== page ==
“I don’t want an app to find me random girls to sleep with!” he cried. “I want my mother to find me random girls to sleep with!”
Shaikh, 26, has just returned from New York and is trying to reinvigorate live comedy in Pakistan, an Islamic nation.
It’s a difficult, sometimes dangerous quest. Aside from the usual financial struggles and small audiences, Pakistani comedians face harsh blasphemy laws and a barrage of death threats if their jokes offend the wrong person.
One of Shaikh’s close friends, Sabeen Mahmud, a rights activist and the founder of The Second Floor venue he played this week, was gunned down in April. A man arrested for her murder has said she was targeted for championing liberal, secular values.
“I’d be lying if I said I wasn’t afraid,” said Shaikh with a wry smile. “I’m not going to censor myself … the least I can do is joke about it. That’s the only power I have.”
Shaikh and his improvisation troupe, the Bhands or the Entertainers, use comedy to make the audience laugh – and then think – about society in their nuclear-armed nation of 190 million, plagued by crime, militancy and corruption.
“I’m not telling them what to think, but how,” he said after Sunday’s show. “My job is to pose questions … we don’t have a tradition of critical thinking.”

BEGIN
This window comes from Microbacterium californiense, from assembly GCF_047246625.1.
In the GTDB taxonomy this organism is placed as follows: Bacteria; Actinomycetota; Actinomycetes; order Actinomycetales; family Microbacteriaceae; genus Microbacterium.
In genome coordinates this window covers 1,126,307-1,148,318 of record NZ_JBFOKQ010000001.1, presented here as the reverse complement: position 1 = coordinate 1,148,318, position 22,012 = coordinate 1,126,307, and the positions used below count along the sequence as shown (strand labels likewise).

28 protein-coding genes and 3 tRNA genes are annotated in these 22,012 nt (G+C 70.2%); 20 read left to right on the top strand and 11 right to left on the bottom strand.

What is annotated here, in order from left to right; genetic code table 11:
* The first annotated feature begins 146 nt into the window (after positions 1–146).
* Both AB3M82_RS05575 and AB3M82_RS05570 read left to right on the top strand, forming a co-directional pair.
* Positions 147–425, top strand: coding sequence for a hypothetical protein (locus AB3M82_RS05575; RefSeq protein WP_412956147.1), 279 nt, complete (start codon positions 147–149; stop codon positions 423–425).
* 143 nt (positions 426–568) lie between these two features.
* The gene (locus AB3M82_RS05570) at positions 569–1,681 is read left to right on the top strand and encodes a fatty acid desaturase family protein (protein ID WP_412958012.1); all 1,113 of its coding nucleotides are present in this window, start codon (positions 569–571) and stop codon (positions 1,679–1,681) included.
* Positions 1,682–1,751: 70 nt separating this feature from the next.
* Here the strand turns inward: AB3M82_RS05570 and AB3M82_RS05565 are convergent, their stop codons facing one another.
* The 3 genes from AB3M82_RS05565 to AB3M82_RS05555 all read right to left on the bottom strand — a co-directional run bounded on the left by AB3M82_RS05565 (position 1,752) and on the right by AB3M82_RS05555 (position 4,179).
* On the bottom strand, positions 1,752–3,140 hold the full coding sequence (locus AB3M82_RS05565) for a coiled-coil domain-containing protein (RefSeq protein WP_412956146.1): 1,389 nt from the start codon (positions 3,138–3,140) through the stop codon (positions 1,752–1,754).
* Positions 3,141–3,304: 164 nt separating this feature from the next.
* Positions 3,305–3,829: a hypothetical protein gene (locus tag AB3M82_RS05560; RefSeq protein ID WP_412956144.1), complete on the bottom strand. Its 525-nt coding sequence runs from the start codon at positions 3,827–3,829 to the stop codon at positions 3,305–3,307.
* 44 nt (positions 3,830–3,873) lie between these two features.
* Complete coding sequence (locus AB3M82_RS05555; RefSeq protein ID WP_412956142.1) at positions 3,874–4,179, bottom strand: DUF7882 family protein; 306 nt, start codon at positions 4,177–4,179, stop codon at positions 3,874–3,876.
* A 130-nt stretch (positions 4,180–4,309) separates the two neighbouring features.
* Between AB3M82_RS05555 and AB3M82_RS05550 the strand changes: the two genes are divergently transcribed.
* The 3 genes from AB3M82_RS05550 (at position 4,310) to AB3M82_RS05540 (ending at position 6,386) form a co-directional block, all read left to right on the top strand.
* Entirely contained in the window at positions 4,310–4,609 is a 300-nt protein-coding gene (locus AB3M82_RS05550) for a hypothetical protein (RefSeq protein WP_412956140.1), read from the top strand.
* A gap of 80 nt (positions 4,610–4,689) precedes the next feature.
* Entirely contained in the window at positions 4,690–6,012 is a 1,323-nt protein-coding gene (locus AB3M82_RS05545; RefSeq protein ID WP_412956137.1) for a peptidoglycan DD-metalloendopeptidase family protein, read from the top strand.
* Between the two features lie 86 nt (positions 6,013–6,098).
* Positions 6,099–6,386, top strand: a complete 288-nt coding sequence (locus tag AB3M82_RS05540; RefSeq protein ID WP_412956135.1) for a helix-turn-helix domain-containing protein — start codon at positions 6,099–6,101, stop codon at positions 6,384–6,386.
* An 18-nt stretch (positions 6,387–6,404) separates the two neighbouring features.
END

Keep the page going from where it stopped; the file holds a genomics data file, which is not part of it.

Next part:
BOMBING IN PAKISTAN
Shah used to write weekly columns in Pakistan and was deluged with hate mail after mocking suicide bombers “who put the error in terrorism”. But it wasn’t just threats that drove him abroad. He needed bigger audiences.
“In Pakistan, the audiences for comedy are very small. You can bomb once, but if you bomb twice, it’s tough,” he said. “Out here (in Australia) I’m doing four or five shows a week. There (Pakistan), I’d do a corporate event every month. You need to perform more regularly to be good.”
Saad Haroon, a popular comedian now working in New York, says Pakistani artists are going online to get around the scarcity of venues and small audiences.
“There’s lots of development on social media. It’s clandestine, guerrilla comedy,” he said.
Yet even Internet distribution has problems.
Comedian Ali Gul Pir posted his first song about the corrupt children of wealthy landlords on YouTube in 2012 after radio and television rejected the racy lyrics. It got a million views in three days.
Three months later, the government banned YouTube, after a provocative film sparked deadly riots.
Pir hit back with an expletive-laden song about the ban.
“Open the ban, thief,” he sang as hapless policemen chased down a person in a YouTube costume. “These are our rights.”
The video was wildly popular. The ban is still in place.